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Our political engagement can be characterised as a litany of ad hominem fallacies, and this is particularly true for our engagement around the recently amplified debate on radical economic transformation. An ad hominem fallacy is when you respond to an argument by attacking not the substance of the argument but by trying to discredit the person who made the argument.
Granted, “who” makes the argument is often as important as “what” the argument is because it exposes things like motive, context and positionality. But often times, simply dismissing an argument because you don’t like the person who made the argument is lazy engagement and intellectually bankrupt.
This has been the case with the detractors to the ANC’s radical economic transformation narrative. People often dismiss the argument, not for what it is – or for what it’s used for, but because of who it’s made by. The post-reshuffle Zuma faction are trying everything they possibly can to sell this narrative to ANC branches across the country and poor people, so much so that Ace Magashula gave an hour long lecture on the matter upon Nkosazana Dlamini-Zuma’s visit to the Free State. And simply because these people are in defence on Zuma when they make this argument, they are summarily dismissed.
But let’s evaluate the substance of the argument on its own merits, regardless of who is making the argument.
Importantly, we have to then ask, what is radical economic transformation? The answer here is, the ANC does not know. They have no idea how to define the concept, and as Cyril Ramaphosa pointed out recently during a speech, the definition on radical economic transformation is one that continuously finds new life and develops into something new.
The ANC doesn’t actually care what radical economic transformation is, because they don’t actually mean it. They’re abusing it to defend Zuma. But presumably, to the ANC, radical economic transformation is just a more aggressive continuation of everything they’ve been doing for the last 23 years. This is because they actually don’t want to do anything more radical than what they’ve been doing all along. In fact, Cyril Ramaphosa even went as far as saying that radical economic transformation is no different from what’s in the National Development Plan and their existing conceptualisation of “Inclusive Growth”.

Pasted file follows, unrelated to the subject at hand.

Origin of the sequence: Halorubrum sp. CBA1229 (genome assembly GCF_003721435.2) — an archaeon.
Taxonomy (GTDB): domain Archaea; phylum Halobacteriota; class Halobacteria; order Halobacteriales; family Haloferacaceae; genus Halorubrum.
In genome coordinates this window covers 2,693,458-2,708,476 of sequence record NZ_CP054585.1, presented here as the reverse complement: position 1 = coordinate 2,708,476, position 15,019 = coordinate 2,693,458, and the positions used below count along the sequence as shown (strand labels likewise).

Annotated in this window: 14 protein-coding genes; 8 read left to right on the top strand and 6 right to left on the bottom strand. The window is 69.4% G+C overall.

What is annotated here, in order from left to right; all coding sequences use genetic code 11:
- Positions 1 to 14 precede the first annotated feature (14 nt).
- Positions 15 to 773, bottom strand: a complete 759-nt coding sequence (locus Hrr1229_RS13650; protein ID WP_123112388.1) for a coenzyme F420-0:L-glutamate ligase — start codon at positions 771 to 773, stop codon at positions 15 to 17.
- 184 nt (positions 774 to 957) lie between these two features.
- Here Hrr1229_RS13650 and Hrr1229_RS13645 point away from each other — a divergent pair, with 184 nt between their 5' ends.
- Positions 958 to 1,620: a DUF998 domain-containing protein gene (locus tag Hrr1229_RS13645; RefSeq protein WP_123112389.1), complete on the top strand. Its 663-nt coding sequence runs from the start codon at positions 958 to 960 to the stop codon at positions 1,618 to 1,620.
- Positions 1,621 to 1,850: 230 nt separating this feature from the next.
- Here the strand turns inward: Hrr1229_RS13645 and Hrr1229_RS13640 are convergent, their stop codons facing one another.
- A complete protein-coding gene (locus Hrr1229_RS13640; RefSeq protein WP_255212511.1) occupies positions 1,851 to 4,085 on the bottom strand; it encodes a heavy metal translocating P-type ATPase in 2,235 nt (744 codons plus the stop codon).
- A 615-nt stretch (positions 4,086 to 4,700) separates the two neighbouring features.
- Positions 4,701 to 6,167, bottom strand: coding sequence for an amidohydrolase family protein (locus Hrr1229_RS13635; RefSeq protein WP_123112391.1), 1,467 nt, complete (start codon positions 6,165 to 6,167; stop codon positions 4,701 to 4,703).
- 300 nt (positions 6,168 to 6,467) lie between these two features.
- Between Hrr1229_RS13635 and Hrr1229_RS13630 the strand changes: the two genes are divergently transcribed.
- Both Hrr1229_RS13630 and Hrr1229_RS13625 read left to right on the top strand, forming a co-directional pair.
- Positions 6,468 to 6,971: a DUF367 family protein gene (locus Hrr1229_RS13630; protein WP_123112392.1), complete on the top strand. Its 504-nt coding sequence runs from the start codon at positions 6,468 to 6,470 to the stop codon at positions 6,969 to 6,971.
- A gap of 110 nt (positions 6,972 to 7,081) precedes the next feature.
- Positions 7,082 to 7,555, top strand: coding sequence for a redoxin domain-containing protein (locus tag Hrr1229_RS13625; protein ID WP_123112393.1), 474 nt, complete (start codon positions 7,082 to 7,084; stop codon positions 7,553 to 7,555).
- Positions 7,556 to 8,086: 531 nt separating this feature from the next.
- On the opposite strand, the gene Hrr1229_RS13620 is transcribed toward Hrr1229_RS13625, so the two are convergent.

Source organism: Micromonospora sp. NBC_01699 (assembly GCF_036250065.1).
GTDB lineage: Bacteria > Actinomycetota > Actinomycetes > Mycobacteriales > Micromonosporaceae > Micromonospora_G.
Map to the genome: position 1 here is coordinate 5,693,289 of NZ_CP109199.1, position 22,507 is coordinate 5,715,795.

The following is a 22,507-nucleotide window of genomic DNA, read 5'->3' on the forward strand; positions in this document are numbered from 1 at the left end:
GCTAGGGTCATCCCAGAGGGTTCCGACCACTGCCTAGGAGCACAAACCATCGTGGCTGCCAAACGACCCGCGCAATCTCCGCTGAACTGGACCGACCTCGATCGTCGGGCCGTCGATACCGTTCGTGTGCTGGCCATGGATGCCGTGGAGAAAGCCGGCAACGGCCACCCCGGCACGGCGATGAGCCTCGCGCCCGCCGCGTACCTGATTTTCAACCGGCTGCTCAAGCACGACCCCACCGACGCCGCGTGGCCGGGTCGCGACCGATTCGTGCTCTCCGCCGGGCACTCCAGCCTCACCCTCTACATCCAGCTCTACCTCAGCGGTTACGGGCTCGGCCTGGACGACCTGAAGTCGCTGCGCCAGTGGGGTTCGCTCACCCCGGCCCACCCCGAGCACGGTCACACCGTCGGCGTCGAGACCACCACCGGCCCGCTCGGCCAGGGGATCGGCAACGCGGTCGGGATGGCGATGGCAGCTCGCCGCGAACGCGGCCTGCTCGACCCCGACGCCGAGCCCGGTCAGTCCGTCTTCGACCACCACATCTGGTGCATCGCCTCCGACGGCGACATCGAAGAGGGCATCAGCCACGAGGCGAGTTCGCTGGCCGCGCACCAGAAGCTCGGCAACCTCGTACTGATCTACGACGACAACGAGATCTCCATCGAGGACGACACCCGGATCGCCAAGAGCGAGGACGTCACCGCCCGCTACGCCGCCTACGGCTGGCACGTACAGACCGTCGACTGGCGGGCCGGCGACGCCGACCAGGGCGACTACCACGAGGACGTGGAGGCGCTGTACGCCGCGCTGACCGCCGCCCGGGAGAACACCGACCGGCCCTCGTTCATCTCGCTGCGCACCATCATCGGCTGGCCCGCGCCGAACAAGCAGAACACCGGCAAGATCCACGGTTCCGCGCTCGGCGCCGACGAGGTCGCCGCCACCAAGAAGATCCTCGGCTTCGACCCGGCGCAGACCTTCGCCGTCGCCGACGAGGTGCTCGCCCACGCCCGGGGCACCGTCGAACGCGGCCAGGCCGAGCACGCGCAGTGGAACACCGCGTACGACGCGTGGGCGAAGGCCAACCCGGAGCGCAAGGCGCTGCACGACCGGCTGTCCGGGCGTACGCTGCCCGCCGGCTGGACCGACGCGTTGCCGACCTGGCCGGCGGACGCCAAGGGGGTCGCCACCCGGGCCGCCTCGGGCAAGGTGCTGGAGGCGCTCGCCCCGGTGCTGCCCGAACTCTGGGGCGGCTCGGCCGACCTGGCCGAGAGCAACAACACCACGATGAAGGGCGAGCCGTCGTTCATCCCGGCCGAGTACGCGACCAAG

More recently, Prof. Chris Malikane, Malusi Gigaba’s economic advisor – and lecturer at Wits University alongside Former Reserve Bank Governor, Tito Mboweni – came out strong in defining what radical economic transformation is. His contribution, however, tows the same line that the EFF holds in their economic policy manifesto.
In their definition of radical economic transformation, they imagine a South Africa where the land is owned by the state and leased out to South Africans equitably – this puts the means of production directly in the hands of the people, through the state. More than that, they imagine a South Africa where the state has a substantial share in key industries, more boldly, they imagine the state to own mines and play in banking.